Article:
- Sidewalk projects that are primarily in road rights-of-way and do not exhibit qualities
associated with recreation trails. In general, traffic control devices in the road right-of-way, such as guardrails, flashing or non-flashing signs or barricades, and electronic crossing signals are not eligible scope items.
- Most improvements to public roadways.
- Invasive species removal, shoreline stabilization, or erosion control which are not associated with development of recreation facilities at the site.
Overhead, maintenance, administration, and cost overruns are not eligible for assistance.
The following costs are not eligible for reimbursement in a development project:
- Land acquisition costs;
- Environmental assessments or cleanup;
- Costs associated with the estimation of construction costs, such as consultant fees;
- Costs incurred prior to execution of a project agreement provided by the DNR.
Applications must be submitted into MiRecGrants by April 1 each year.
- April 2019: Applicants will receive notifications with questions for explanation, clarification, and/or supplementation of information provided in the application.
- May – July 2019: Grants Management staff reviews all applications and conducts site visits.
- September 2019: Preliminary scores available to applicants. Supplemental period begins.
- September – October 2019: Grants Management staff review supplemental materials and complete final score evaluations.
- December 2019: Recreation Passport Grant recommended projects are submitted to the DNR Director for final recommendation.
- Early 2020: Project Agreements are issued in MiRecGrants.
Each application submitted must be for a single park site or contiguous trail. Applications for multiple sites must be submitted as individual applications. No more than three Recreation Passport applications may be submitted for funding per year. If submitting more than one application the entity must rank the project in order of highest priority (submitting multiple applications with similar facilities in one park location is not allowed).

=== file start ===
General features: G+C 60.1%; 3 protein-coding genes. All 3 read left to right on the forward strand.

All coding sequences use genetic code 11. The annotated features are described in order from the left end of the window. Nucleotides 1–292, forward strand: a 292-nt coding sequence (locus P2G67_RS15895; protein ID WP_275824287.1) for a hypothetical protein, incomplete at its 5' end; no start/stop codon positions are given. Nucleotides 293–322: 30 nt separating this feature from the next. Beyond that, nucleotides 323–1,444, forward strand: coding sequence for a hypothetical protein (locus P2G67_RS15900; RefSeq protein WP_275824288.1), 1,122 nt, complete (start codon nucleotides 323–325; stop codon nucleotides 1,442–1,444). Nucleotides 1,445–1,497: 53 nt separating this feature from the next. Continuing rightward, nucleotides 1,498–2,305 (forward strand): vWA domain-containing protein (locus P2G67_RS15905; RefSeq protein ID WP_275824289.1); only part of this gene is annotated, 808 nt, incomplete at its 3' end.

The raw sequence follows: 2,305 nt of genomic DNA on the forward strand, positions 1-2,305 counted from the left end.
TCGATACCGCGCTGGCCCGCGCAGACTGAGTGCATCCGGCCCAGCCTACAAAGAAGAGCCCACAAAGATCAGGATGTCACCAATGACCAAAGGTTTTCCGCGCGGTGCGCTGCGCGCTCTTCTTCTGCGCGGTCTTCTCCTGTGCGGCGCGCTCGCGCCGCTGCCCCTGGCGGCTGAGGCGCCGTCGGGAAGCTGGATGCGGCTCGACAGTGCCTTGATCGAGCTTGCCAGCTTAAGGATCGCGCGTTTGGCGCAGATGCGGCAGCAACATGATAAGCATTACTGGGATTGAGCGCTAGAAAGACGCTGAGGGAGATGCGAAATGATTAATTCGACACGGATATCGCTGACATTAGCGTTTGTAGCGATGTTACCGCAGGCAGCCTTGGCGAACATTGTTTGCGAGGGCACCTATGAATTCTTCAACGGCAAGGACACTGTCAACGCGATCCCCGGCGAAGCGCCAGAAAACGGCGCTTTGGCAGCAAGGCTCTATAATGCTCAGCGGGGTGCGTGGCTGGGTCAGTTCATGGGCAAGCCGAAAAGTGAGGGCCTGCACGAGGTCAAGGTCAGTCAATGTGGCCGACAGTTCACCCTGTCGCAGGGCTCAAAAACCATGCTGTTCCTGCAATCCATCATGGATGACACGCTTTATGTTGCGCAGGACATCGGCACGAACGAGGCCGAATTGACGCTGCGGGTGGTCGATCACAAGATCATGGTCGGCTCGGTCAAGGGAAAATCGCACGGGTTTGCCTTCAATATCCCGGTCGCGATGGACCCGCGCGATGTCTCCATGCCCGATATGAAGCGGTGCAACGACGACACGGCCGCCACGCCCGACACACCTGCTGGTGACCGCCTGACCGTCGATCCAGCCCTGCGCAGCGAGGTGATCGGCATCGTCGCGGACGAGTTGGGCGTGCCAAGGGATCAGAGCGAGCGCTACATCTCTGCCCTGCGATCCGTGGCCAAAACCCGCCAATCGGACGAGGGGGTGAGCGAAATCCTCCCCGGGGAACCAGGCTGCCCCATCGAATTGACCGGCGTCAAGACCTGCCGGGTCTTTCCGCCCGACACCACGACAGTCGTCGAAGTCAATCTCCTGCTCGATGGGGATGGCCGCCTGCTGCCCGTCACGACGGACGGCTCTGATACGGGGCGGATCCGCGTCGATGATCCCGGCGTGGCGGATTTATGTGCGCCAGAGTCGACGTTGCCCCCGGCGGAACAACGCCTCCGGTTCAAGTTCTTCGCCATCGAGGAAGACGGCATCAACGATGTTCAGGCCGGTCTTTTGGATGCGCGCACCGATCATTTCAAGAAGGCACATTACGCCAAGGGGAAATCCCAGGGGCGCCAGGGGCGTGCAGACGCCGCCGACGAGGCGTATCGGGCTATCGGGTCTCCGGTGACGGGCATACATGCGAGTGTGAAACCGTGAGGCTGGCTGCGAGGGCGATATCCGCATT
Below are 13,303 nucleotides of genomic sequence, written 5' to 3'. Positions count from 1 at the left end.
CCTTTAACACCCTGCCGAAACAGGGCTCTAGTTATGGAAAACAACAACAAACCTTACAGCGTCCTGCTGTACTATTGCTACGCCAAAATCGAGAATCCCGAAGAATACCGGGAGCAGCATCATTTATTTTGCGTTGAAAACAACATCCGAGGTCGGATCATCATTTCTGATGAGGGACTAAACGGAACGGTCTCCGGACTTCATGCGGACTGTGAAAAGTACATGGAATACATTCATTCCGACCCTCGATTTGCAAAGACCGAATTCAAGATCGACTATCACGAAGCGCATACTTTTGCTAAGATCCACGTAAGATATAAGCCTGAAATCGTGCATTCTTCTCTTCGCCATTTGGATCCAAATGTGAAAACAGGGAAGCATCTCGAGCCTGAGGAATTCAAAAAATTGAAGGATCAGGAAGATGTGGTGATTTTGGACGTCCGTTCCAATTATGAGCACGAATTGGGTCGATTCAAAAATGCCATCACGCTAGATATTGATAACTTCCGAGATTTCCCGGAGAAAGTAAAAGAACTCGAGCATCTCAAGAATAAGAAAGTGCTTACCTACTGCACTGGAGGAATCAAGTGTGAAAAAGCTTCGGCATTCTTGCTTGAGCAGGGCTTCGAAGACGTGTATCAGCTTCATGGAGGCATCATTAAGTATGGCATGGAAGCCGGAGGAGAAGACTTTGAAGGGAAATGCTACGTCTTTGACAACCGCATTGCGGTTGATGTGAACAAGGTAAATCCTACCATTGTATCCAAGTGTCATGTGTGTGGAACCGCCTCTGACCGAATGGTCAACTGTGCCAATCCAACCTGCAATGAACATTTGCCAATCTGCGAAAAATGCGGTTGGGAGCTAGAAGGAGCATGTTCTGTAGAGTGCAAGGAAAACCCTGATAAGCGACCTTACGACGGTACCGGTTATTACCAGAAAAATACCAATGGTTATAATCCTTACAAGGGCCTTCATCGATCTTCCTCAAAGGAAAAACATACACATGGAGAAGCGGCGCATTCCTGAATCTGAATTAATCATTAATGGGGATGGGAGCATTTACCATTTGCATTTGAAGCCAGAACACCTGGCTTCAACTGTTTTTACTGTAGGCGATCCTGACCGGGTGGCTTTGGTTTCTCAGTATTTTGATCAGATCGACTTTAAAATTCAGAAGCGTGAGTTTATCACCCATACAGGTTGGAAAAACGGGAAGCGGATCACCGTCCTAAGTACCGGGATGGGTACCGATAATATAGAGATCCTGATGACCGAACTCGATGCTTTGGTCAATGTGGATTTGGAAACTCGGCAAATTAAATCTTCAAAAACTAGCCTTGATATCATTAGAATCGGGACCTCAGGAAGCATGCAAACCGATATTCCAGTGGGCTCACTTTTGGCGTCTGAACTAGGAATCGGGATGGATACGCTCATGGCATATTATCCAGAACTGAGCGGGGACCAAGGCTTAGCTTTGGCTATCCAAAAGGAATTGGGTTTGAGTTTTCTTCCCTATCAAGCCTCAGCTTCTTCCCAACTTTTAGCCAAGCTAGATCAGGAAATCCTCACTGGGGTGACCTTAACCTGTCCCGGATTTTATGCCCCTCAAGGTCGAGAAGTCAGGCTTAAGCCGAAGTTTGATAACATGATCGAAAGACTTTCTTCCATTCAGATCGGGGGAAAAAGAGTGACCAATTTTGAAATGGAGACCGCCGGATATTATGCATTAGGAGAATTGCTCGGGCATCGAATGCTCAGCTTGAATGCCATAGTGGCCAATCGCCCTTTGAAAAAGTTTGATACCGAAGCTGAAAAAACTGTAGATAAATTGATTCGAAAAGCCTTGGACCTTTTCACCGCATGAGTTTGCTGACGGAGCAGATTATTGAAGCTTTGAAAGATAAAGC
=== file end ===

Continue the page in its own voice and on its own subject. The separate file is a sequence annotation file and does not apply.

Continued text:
All grants are paid as reimbursement for actual expenses (i.e. the community pays for the work and is then reimbursed at the percent, listed in the grant agreement, of the cost up to the grant amount). Only those costs directly associated with the construction of the project will be reimbursed, including engineering costs and the costs associated with obtaining permits.
The grantee must fund at least 25 percent of the total project cost. The applicant match for development costs must be for within the grant project period and can be met by general funds, cash donations, other grants, and force account labor or equipment. Matching funds can come from the following sources:
a) General Funds or Local Restricted Funds: Local cash from the applicant’s general fund or restricted recreation funds.
b) Force Account Labor/Materials: The applicant’s paid employees who will work directly on the construction of the project or the cost of materials you already own that will be used in the construction of the project. This value cannot include administration or supervision costs but may include engineering and other professional services.
c) Federal or Other State Funds: Other Federal or State grant fund dollar amounts that have been awarded for funding within the RPGP grant project period.
d) Cash Donations: Cash generated from donations, fund-raising, or other similar means.
e) Donated Labor/Materials
Before starting your grant application, please review the funding source's website listed below for updates/changes/addendums/conferences/LOIs.
Apply online: https://secure1.state.mi.us/MIRGS/Login2.aspx?APPTHEME=MIDNR